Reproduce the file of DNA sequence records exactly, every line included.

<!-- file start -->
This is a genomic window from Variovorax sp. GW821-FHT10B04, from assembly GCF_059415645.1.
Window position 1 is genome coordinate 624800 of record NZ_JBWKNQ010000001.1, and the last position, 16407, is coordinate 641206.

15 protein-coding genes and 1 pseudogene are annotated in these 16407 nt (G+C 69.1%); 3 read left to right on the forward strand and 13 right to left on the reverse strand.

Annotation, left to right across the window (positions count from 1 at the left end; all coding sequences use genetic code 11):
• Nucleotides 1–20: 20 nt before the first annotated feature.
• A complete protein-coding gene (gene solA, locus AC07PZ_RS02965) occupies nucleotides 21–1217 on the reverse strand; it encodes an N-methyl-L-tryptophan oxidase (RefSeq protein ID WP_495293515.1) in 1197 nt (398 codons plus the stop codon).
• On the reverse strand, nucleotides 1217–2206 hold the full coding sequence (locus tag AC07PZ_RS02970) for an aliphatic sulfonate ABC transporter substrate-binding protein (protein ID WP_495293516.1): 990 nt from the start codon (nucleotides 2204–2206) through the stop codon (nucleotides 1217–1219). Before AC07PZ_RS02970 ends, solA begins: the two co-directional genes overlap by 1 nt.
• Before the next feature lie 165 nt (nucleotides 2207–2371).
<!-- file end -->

This is a genomic window from Variovorax sp. GW821-FHT10B04, from assembly GCF_059415645.1.
Window position 1 is genome coordinate 624800 of record NZ_JBWKNQ010000001.1, and the last position, 16407, is coordinate 641206.

15 protein-coding genes and 1 pseudogene are annotated in these 16407 nt (G+C 69.1%); 3 read left to right on the forward strand and 13 right to left on the reverse strand.

Annotation, left to right across the window (positions count from 1 at the left end; all coding sequences use genetic code 11):
• Nucleotides 1–20: 20 nt before the first annotated feature.
• A complete protein-coding gene (gene solA, locus AC07PZ_RS02965) occupies nucleotides 21–1217 on the reverse strand; it encodes an N-methyl-L-tryptophan oxidase (RefSeq protein ID WP_495293515.1) in 1197 nt (398 codons plus the stop codon).
• On the reverse strand, nucleotides 1217–2206 hold the full coding sequence (locus tag AC07PZ_RS02970) for an aliphatic sulfonate ABC transporter substrate-binding protein (protein ID WP_495293516.1): 990 nt from the start codon (nucleotides 2204–2206) through the stop codon (nucleotides 1217–1219). Before AC07PZ_RS02970 ends, solA begins: the two co-directional genes overlap by 1 nt.
• Before the next feature lie 165 nt (nucleotides 2207–2371).